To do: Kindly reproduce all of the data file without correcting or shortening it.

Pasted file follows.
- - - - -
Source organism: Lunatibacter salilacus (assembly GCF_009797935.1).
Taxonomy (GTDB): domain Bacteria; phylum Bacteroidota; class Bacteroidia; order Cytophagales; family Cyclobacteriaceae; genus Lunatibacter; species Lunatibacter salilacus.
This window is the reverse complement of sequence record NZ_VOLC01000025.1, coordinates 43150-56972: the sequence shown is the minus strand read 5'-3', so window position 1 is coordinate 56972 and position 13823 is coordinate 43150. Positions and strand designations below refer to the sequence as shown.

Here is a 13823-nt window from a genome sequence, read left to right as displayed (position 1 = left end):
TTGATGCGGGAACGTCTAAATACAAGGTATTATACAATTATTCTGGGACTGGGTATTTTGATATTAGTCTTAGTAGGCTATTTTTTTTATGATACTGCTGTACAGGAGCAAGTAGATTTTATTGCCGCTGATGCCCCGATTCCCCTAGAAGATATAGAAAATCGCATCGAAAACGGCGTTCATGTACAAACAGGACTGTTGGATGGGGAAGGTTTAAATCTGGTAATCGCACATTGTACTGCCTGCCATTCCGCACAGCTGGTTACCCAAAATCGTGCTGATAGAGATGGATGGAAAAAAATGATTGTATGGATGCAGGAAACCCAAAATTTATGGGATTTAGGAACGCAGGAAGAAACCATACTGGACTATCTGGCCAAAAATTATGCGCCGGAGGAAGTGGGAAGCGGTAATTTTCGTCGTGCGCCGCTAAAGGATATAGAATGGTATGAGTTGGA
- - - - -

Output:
Source organism: Lunatibacter salilacus (assembly GCF_009797935.1).
Taxonomy (GTDB): domain Bacteria; phylum Bacteroidota; class Bacteroidia; order Cytophagales; family Cyclobacteriaceae; genus Lunatibacter; species Lunatibacter salilacus.
This window is the reverse complement of sequence record NZ_VOLC01000025.1, coordinates 43150-56972: the sequence shown is the minus strand read 5'-3', so window position 1 is coordinate 56972 and position 13823 is coordinate 43150. Positions and strand designations below refer to the sequence as shown.

Here is a 13823-nt window from a genome sequence, read left to right as displayed (position 1 = left end):
TTGATGCGGGAACGTCTAAATACAAGGTATTATACAATTATTCTGGGACTGGGTATTTTGATATTAGTCTTAGTAGGCTATTTTTTTTATGATACTGCTGTACAGGAGCAAGTAGATTTTATTGCCGCTGATGCCCCGATTCCCCTAGAAGATATAGAAAATCGCATCGAAAACGGCGTTCATGTACAAACAGGACTGTTGGATGGGGAAGGTTTAAATCTGGTAATCGCACATTGTACTGCCTGCCATTCCGCACAGCTGGTTACCCAAAATCGTGCTGATAGAGATGGATGGAAAAAAATGATTGTATGGATGCAGGAAACCCAAAATTTATGGGATTTAGGAACGCAGGAAGAAACCATACTGGACTATCTGGCCAAAAATTATGCGCCGGAGGAAGTGGGAAGCGGTAATTTTCGTCGTGCGCCGCTAAAGGATATAGAATGGTATGAGTTGGA